The adults were having a very childish argument. They were fighting among themselves about who was the greatest. Jesus responded to their childish argument by setting a child in the midst of them. Hoping his disciples would forever refrain from dangerous arguments over who is the greatest, Jesus places a little child in the center and says that to welcome a child is to welcome him (Mark 9:30-37). Mere adulthood does not make one great. True greatness is to be found in humble service, not through lofty ambition. True greatness emerges by valuing the precious qualities of a child.
Consider the exquisite innocence of a child’s sparkling eyes. The undiluted straightforwardness of a child’s clarity about what he or she wants. A warmth that is not afraid to express affection. A sense of wonder that boldly asks endless questions about why something is or is not or why something can or cannot be. Children do not identify themselves by what they do. They identify themselves in terms of who they are related to. This is MY mommy that is MY daddy. And for a while, there is a fierce devotion to those parents through whom a child first learns about the world.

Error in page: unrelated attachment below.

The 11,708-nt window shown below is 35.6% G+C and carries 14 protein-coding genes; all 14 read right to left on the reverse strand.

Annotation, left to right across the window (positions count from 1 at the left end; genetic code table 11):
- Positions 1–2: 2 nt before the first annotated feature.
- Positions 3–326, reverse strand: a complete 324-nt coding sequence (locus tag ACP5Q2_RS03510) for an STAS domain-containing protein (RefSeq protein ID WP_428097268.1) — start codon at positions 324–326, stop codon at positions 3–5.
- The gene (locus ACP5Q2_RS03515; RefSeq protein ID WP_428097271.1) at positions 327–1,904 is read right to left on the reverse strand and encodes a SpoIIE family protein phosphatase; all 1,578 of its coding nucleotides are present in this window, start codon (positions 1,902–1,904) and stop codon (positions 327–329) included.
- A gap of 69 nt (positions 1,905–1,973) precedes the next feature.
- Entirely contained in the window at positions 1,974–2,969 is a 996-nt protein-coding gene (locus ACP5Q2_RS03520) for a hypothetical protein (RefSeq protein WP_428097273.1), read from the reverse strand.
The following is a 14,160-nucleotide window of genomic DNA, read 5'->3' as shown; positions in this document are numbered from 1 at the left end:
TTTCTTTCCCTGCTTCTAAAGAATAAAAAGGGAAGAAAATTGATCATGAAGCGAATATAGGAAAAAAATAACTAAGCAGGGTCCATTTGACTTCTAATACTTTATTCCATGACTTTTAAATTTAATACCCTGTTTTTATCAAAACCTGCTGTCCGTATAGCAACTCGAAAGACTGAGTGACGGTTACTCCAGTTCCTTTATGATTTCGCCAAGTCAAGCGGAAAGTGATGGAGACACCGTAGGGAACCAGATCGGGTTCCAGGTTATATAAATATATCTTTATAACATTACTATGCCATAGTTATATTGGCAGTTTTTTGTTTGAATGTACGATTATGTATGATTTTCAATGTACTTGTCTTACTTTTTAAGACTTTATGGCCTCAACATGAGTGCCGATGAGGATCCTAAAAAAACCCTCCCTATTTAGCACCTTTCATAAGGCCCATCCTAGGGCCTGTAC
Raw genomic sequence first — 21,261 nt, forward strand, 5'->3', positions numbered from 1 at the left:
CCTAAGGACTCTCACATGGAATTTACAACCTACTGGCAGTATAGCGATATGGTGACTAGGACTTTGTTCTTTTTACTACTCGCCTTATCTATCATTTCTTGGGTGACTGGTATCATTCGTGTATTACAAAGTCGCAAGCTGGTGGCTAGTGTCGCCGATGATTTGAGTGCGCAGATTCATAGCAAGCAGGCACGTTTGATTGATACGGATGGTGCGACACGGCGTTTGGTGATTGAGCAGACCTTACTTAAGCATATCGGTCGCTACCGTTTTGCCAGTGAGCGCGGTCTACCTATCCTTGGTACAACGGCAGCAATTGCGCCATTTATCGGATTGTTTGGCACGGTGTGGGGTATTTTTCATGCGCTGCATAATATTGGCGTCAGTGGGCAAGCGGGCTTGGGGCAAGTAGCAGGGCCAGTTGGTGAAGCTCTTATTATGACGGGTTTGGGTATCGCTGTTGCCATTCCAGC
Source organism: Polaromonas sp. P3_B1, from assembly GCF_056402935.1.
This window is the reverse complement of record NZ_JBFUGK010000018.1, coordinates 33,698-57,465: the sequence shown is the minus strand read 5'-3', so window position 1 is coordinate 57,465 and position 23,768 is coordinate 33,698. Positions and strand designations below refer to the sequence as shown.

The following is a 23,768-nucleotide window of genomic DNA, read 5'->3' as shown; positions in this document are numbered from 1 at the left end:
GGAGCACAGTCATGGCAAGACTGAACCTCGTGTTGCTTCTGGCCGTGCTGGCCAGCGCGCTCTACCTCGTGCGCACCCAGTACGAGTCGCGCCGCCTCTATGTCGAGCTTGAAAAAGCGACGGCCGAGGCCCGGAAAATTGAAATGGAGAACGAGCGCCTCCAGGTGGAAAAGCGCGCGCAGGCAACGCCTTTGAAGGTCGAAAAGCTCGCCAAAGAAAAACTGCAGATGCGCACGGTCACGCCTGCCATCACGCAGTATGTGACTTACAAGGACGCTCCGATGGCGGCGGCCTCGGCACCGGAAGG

Children can be some of our best teachers. Perhaps there is a new innocence that can shine from our weary eyes. We might direct our why questions to the causes of poverty and hunger in the world leading to an unmistakable clarity about our intentions to do something about them. Icy or hostile interactions with family members can give way to a new warmth which seeks to heal where there is hurt. Being consumed by our own work and activity can yield to noticing that a child who drowns while his mommy and daddy are trying to save him from a lifetime of violence is really our child too.
Arguments about who is the greatest and efforts to prove it are at the root of political and social sin. Children are so often its victims through civil unrest, labor exploitation, human trafficking or separation from their parents. Remember the little child that Jesus stood in the midst of the people. That child’s brothers and sisters continue to be in our midst every day.